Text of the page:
To help more seniors stay in their homes, the U.S. Department of Housing and Urban Development — which insures most reverse mortgages through its Home Equity Conversion Mortgage program — implemented a new rule allowing surviving spouses who meet certain conditions to remain in the home regardless of their borrowing status.

The rule only applies to reverse mortgages originated through HUD’s program after Aug. 4, 2014.

The financial protection bureau also reported a number of complaints from borrowers who faced foreclosure or who lost their homes because they did not keep up with payments for property taxes and homeowners’ insurance, which under terms of a reverse mortgage must be kept current.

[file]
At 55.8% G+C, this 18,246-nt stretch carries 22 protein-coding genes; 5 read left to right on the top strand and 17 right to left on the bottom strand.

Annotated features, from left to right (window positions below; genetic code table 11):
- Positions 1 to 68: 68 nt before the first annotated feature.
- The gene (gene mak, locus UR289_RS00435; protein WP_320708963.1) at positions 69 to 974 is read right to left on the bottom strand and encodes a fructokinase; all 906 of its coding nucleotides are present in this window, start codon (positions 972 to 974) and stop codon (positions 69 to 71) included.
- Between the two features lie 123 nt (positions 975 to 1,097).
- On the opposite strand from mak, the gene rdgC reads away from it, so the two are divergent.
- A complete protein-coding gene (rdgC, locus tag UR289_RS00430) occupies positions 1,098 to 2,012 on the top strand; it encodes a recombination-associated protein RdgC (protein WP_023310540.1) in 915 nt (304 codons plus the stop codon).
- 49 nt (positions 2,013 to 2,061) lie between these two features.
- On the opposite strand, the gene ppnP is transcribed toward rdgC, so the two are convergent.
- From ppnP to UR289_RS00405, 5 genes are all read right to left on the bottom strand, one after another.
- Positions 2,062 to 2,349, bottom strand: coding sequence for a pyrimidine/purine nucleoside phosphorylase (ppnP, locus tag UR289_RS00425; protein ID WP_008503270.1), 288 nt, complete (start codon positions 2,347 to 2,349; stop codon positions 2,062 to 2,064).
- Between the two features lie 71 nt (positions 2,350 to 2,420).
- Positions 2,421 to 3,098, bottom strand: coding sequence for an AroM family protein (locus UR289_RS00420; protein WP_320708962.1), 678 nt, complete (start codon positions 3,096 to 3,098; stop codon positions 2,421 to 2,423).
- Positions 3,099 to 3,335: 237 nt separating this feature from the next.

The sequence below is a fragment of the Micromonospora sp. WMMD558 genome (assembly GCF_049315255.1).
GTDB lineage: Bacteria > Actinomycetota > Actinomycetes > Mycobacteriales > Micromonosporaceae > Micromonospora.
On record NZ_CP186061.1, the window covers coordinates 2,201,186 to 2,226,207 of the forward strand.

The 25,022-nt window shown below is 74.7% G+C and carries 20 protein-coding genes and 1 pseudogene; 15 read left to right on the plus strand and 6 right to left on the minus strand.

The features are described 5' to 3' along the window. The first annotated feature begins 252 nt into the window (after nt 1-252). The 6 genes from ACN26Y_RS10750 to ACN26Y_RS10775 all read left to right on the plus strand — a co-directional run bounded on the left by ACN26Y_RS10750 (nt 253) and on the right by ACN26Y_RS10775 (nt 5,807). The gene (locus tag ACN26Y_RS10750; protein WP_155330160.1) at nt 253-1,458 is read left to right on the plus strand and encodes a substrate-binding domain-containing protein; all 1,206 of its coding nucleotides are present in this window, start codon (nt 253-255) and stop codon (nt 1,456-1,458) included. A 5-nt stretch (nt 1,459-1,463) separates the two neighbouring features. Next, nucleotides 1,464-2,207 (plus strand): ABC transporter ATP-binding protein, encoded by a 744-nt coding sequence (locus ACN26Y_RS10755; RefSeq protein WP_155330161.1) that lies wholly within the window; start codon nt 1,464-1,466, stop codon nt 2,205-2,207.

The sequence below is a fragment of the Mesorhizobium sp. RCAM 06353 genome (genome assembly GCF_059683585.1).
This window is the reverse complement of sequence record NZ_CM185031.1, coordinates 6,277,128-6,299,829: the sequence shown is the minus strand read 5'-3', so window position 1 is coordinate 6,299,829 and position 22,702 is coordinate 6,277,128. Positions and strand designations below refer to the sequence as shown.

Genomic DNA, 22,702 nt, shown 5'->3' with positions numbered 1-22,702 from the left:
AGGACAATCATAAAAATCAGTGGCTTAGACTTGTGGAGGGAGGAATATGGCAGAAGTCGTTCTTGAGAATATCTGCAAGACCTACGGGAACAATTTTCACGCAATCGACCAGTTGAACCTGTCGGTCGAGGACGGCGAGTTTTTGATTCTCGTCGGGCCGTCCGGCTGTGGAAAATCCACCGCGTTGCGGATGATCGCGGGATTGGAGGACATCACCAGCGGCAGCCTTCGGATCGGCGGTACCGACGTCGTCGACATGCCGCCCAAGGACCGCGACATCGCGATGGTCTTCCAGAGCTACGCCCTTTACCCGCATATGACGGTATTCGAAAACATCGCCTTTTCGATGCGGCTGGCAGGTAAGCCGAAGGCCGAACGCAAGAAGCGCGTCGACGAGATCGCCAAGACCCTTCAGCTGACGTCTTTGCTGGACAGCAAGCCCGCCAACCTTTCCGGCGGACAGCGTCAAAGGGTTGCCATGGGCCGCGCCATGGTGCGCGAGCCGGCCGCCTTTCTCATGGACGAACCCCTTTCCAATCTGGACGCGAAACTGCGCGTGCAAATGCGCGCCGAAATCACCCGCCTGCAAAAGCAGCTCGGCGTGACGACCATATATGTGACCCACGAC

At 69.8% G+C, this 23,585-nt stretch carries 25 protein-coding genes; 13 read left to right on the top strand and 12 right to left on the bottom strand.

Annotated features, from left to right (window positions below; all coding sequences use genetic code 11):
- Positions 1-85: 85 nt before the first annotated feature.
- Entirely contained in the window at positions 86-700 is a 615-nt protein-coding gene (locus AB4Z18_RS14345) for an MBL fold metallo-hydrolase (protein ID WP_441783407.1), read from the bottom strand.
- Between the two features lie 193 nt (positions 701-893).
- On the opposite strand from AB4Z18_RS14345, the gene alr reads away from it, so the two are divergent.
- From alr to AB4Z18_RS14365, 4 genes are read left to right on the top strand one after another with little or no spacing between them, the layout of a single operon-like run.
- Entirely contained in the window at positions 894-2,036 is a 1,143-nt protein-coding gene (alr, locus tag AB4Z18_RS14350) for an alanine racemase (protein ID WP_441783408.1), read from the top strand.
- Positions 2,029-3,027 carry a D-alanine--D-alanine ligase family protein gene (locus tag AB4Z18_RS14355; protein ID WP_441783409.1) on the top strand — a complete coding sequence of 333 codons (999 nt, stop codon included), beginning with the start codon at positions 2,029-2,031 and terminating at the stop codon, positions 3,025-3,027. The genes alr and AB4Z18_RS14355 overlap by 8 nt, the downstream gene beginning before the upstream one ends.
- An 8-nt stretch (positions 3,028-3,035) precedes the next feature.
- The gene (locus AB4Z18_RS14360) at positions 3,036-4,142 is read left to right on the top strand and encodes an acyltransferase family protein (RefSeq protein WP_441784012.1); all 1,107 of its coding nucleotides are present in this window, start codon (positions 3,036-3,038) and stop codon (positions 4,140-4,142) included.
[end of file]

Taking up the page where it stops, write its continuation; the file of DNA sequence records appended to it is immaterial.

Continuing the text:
“Some consumers describe unsuccessful attempts to halt foreclosure proceedings by paying overdue taxes in full or through payment plans,” the report said.

In an effort to stem such defaults, lenders making loans under HUD’s program after March 2 will be required to make certain financial assessments of a prospective borrower. Currently, loan qualifications primarily are a borrower’s age and the amount of equity in a home.

The financial protection bureau recommends three steps that homeowners with reverse mortgages should take to protect their heirs. The advisory, “Three Steps You Should Take If You Have a Reverse Mortgage,” is available at consumerfinance.gov/blog.

The steps involve verifying who is on the loan, and planning ahead for the non-borrowing spouse and for any family members living in the home.

The advisory also has links to a consumer guide for people considering a reverse mortgage and a question-and-answer tutorial.